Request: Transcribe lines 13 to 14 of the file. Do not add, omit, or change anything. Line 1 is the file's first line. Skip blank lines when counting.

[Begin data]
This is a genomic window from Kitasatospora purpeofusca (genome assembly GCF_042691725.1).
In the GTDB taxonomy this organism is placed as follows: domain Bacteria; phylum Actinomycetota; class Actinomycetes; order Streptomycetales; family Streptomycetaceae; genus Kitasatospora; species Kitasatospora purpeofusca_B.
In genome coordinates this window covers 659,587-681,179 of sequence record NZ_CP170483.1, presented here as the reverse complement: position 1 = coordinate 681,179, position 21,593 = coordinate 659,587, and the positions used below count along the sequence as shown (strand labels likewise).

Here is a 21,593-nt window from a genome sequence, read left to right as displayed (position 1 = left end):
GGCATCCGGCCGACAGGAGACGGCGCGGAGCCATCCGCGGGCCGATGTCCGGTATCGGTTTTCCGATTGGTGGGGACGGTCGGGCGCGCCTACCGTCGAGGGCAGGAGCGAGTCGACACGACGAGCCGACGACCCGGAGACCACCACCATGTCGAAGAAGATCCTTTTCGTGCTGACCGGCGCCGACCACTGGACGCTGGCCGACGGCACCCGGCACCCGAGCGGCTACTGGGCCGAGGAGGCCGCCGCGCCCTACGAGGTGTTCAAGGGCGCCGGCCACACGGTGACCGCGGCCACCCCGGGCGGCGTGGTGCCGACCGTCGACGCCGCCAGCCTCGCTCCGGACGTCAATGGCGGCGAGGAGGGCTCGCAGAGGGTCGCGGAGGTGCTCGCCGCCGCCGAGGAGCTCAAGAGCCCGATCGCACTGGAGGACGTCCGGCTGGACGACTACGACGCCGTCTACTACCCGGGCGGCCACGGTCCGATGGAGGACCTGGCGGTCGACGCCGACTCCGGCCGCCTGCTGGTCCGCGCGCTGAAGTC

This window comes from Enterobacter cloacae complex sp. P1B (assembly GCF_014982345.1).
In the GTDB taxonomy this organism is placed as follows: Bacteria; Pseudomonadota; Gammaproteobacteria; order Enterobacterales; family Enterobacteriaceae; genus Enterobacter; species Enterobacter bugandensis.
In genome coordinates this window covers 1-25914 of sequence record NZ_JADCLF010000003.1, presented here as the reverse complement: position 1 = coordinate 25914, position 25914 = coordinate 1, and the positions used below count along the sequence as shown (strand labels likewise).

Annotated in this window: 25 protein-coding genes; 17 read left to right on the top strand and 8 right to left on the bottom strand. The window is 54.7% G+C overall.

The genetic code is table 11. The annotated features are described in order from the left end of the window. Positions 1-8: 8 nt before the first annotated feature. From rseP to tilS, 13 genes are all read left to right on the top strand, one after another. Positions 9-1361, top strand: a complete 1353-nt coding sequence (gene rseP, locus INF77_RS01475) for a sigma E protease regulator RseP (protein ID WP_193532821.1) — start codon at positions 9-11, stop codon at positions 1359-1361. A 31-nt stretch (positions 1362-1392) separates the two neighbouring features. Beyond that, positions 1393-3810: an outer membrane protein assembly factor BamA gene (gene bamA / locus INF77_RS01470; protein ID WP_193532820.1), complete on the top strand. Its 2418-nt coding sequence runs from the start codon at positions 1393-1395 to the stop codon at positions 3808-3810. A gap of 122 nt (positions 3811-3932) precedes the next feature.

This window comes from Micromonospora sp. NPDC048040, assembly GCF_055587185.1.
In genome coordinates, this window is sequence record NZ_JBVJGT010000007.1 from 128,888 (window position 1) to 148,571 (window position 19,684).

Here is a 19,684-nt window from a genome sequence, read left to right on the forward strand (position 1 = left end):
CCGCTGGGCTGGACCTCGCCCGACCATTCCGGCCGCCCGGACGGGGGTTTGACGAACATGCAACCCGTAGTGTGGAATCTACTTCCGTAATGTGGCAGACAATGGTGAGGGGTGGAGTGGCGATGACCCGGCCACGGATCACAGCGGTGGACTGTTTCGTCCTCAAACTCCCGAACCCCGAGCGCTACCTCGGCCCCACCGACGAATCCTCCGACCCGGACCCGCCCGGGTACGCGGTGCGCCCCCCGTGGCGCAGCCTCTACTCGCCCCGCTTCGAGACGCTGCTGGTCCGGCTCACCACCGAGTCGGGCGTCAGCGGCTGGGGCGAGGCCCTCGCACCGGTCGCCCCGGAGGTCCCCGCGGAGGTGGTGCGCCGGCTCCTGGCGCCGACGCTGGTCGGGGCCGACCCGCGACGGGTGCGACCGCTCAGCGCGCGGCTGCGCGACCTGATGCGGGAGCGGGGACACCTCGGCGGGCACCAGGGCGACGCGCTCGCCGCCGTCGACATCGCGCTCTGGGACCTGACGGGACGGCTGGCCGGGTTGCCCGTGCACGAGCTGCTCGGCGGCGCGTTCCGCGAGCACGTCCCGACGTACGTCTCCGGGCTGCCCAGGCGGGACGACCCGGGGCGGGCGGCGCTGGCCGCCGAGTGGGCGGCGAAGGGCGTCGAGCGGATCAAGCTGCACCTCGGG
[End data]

Here is a 19,684-nt window from a genome sequence, read left to right on the forward strand (position 1 = left end):
CCGCTGGGCTGGACCTCGCCCGACCATTCCGGCCGCCCGGACGGGGGTTTGACGAACATGCAACCCGTAGTGTGGAATCTACTTCCGTAATGTGGCAGACAATGGTGAGGGGTGGAGTGGCGATGACCCGGCCACGGATCACAGCGGTGGACTGTTTCGTCCTCAAACTCCCGAACCCCGAGCGCTACCTCGGCCCCACCGACGAATCCTCCGACCCGGACCCGCCCGGGTACGCGGTGCGCCCCCCGTGGCGCAGCCTCTACTCGCCCCGCTTCGAGACGCTGCTGGTCCGGCTCACCACCGAGTCGGGCGTCAGCGGCTGGGGCGAGGCCCTCGCACCGGTCGCCCCGGAGGTCCCCGCGGAGGTGGTGCGCCGGCTCCTGGCGCCGACGCTGGTCGGGGCCGACCCGCGACGGGTGCGACCGCTCAGCGCGCGGCTGCGCGACCTGATGCGGGAGCGGGGACACCTCGGCGGGCACCAGGGCGACGCGCTCGCCGCCGTCGACATCGCGCTCTGGGACCTGACGGGACGGCTGGCCGGGTTGCCCGTGCACGAGCTGCTCGGCGGCGCGTTCCGCGAGCACGTCCCGACGTACGTCTCCGGGCTGCCCAGGCGGGACGACCCGGGGCGGGCGGCGCTGGCCGCCGAGTGGGCGGCGAAGGGCGTCGAGCGGATCAAGCTGCACCTCGGG